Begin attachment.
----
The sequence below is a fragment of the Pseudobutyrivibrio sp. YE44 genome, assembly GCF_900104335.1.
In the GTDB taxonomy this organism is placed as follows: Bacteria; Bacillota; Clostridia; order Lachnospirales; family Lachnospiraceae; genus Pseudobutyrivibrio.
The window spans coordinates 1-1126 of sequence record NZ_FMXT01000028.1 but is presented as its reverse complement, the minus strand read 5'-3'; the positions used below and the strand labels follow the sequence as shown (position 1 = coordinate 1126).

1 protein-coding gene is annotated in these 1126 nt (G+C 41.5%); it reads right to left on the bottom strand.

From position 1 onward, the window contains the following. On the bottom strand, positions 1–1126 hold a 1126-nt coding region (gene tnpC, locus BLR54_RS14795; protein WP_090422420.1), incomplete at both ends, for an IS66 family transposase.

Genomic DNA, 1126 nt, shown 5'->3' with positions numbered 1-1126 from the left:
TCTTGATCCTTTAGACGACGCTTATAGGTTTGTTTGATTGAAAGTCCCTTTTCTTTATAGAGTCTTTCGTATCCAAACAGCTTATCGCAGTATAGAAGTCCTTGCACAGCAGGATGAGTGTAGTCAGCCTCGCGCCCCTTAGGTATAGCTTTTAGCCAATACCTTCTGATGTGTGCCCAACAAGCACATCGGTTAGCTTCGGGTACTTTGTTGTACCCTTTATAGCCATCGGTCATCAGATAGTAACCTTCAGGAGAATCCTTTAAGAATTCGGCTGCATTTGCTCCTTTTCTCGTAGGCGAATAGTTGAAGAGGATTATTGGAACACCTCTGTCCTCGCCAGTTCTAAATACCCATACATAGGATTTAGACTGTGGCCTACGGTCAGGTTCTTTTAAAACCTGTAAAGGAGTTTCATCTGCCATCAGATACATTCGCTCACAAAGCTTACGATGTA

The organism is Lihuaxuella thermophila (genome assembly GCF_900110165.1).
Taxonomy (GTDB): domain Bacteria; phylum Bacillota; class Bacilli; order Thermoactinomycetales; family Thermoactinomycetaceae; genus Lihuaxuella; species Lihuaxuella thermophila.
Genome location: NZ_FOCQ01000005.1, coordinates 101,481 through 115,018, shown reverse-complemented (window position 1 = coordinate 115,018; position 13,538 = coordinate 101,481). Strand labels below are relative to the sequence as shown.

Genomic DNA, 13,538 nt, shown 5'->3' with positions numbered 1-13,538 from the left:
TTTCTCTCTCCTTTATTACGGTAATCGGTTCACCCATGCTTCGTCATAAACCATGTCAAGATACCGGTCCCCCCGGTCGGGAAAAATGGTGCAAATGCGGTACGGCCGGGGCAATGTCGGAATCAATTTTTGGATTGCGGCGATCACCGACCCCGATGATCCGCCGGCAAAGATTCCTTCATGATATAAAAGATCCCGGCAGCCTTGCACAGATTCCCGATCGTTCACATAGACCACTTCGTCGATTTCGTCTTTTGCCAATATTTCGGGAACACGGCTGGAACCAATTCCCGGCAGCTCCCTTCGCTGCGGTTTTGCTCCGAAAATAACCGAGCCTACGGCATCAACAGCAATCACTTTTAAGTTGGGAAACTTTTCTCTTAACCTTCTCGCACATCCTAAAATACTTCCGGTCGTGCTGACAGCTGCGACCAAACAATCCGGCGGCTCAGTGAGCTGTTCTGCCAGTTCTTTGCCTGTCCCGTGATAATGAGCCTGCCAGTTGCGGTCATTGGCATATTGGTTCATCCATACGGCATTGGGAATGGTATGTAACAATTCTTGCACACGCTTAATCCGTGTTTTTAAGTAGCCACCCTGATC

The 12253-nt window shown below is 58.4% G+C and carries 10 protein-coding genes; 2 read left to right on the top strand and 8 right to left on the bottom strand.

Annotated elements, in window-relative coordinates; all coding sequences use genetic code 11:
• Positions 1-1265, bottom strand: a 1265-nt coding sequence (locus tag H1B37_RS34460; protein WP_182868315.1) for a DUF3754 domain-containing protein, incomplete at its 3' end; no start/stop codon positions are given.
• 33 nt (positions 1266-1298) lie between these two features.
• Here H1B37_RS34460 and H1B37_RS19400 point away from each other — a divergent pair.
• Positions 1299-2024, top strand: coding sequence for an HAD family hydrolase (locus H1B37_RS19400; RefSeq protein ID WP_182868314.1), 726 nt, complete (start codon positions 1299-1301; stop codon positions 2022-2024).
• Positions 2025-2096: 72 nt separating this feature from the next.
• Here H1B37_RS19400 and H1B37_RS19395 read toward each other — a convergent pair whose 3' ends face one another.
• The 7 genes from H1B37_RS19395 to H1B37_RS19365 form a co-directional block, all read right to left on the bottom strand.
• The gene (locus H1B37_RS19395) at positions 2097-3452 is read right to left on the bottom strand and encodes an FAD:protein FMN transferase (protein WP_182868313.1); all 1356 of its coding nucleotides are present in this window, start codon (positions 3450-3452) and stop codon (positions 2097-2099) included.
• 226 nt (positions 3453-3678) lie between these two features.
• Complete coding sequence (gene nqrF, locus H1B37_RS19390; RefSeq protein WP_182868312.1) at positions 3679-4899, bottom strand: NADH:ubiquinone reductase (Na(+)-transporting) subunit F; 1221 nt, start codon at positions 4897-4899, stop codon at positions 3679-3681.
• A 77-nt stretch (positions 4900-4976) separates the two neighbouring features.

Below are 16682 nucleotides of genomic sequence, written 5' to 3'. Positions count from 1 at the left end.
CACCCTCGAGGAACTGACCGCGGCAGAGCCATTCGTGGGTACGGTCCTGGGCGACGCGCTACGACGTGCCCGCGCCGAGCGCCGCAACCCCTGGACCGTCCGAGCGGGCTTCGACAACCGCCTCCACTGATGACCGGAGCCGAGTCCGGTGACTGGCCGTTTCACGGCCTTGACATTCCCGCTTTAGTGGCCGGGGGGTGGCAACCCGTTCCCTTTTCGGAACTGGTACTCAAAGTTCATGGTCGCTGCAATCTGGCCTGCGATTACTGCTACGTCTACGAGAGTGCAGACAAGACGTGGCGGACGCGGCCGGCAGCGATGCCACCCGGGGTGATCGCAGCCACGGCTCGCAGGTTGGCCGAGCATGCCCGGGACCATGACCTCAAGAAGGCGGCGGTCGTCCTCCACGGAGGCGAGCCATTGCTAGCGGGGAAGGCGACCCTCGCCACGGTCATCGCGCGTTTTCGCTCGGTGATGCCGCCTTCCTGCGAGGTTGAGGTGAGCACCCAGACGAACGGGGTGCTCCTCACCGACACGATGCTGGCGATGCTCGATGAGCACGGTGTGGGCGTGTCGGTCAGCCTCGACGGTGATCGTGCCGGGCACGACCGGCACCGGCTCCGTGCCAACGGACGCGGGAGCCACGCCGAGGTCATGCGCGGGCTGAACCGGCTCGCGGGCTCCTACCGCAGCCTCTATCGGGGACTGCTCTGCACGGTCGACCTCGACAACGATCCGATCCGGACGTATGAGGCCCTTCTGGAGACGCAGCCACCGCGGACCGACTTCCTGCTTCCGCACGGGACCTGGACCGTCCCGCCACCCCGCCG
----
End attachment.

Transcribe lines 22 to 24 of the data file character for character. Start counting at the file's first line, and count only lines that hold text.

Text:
• The gene (locus H1B37_RS19395) at positions 2097-3452 is read right to left on the bottom strand and encodes an FAD:protein FMN transferase (protein WP_182868313.1); all 1356 of its coding nucleotides are present in this window, start codon (positions 3450-3452) and stop codon (positions 2097-2099) included.
• 226 nt (positions 3453-3678) lie between these two features.
• Complete coding sequence (gene nqrF, locus H1B37_RS19390; RefSeq protein WP_182868312.1) at positions 3679-4899, bottom strand: NADH:ubiquinone reductase (Na(+)-transporting) subunit F; 1221 nt, start codon at positions 4897-4899, stop codon at positions 3679-3681.